My Career Choice: Awa Sal Secka – Actress, Vocalist

Awa Sal Secka has built up a loyal following in Washington, D.C., after a string of high profile performances in musicals like Jesus Christ Superstar, Into the Woods, The Wiz, Cinderella, and Avenue Q. This month she will appear in Blackbeard at Signature Theatre. She took time out from rehearsals to answer our questions. To purchase tickets for Blackbeard, go to Signature’s website. 

Can you point to one event that triggered your interest in your career?
When I was in elementary school my sister was gifted a CD of the Grease soundtrack and I remember listening to it on repeat and bringing it in for show-and-tell and it being the best thing ever to me. I’d never realized how much that experience of hearing a story being told through music would lie dormant in my mind until I needed it, until I needed theatre, as a means of expression and as a profession. After that occurrence, I moved away from theatrical things, and fell into music.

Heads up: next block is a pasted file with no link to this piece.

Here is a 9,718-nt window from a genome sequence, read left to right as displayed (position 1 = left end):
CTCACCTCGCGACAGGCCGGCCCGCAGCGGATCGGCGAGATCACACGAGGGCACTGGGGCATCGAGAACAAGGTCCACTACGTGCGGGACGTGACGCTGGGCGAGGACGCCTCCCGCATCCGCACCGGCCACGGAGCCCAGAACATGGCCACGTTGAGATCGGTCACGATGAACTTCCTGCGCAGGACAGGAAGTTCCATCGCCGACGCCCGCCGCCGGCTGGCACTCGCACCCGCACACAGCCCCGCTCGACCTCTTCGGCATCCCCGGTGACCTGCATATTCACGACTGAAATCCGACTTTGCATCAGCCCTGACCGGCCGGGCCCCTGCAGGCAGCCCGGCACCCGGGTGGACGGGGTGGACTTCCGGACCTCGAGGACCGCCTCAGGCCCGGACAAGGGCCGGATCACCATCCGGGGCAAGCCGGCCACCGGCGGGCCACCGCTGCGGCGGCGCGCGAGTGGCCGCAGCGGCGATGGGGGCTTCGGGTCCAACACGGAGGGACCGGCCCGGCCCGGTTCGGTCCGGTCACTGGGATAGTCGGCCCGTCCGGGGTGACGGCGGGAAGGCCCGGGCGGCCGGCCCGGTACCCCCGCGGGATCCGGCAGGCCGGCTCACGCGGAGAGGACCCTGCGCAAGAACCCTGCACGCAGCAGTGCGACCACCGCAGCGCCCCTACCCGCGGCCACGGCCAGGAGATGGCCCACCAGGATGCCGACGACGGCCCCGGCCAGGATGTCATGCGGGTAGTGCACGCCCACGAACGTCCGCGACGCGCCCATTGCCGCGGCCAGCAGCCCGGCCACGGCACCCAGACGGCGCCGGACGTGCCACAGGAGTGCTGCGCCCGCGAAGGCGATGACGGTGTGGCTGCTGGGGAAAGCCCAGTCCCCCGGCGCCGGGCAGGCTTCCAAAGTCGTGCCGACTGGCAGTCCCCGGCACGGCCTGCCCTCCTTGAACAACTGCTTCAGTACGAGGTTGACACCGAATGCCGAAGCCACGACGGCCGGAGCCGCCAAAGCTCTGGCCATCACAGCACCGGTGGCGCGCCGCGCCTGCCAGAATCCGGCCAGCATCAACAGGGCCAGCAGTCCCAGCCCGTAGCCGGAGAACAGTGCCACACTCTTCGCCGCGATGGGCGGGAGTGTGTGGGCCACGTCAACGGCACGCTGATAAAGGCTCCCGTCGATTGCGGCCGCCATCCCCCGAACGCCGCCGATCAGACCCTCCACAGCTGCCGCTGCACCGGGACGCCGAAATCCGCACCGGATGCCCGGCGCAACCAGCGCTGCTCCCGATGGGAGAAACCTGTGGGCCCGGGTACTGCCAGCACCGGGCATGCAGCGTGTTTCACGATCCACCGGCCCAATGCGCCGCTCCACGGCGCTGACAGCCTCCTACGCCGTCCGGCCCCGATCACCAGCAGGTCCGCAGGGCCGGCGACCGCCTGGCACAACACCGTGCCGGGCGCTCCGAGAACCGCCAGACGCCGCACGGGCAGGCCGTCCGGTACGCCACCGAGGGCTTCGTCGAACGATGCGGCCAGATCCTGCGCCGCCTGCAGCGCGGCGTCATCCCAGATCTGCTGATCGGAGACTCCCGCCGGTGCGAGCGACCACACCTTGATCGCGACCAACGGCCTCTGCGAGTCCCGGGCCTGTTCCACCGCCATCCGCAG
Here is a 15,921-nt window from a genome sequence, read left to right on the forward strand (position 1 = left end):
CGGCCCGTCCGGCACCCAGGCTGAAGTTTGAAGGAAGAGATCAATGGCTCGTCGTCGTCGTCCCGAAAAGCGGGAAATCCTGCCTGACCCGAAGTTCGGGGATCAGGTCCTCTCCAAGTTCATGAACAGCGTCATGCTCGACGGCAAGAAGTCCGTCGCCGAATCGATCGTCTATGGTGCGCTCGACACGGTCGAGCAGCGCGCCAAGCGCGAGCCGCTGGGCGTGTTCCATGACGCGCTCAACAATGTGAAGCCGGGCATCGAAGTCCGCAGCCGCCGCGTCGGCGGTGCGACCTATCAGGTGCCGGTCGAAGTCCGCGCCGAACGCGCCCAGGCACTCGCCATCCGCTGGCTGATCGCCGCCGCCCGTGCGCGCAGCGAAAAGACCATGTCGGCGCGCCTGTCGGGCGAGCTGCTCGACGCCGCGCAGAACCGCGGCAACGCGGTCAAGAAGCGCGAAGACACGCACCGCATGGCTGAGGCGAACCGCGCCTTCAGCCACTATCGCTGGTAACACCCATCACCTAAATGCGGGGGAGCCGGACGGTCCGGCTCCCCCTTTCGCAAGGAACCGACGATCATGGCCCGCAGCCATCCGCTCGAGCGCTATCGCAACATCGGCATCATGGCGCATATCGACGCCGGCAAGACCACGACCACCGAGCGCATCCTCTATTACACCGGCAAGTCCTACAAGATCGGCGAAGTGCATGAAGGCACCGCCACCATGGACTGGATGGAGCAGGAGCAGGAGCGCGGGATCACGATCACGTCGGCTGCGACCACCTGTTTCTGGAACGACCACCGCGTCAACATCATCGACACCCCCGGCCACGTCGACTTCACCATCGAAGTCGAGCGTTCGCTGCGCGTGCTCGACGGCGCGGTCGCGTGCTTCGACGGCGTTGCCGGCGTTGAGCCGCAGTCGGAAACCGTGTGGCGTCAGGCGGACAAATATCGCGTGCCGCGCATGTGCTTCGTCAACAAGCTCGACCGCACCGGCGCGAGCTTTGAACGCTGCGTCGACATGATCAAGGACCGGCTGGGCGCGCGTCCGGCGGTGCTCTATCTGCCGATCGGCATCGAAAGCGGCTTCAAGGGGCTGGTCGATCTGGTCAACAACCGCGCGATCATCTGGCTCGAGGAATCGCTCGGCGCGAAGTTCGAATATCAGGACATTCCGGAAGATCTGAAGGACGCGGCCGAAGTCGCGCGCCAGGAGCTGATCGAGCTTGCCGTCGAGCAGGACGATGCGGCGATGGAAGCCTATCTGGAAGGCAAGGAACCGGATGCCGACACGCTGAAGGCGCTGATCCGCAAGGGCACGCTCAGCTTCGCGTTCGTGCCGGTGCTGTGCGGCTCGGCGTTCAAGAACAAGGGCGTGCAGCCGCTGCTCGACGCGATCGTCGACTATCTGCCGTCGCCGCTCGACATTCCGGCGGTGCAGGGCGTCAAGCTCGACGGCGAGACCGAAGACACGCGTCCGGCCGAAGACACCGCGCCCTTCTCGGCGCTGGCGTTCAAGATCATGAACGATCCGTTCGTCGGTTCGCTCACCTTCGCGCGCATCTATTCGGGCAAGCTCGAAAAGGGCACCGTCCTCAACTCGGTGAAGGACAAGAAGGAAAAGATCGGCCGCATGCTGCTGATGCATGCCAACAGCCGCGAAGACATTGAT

What about this career choice did you find most appealing?
That I get to do what I love for a living! This is the thing that I enjoy the most in my life, so I’m grateful that I get to do it every day AND that my doing it keeps me alive!

What steps did you take to begin your education or training?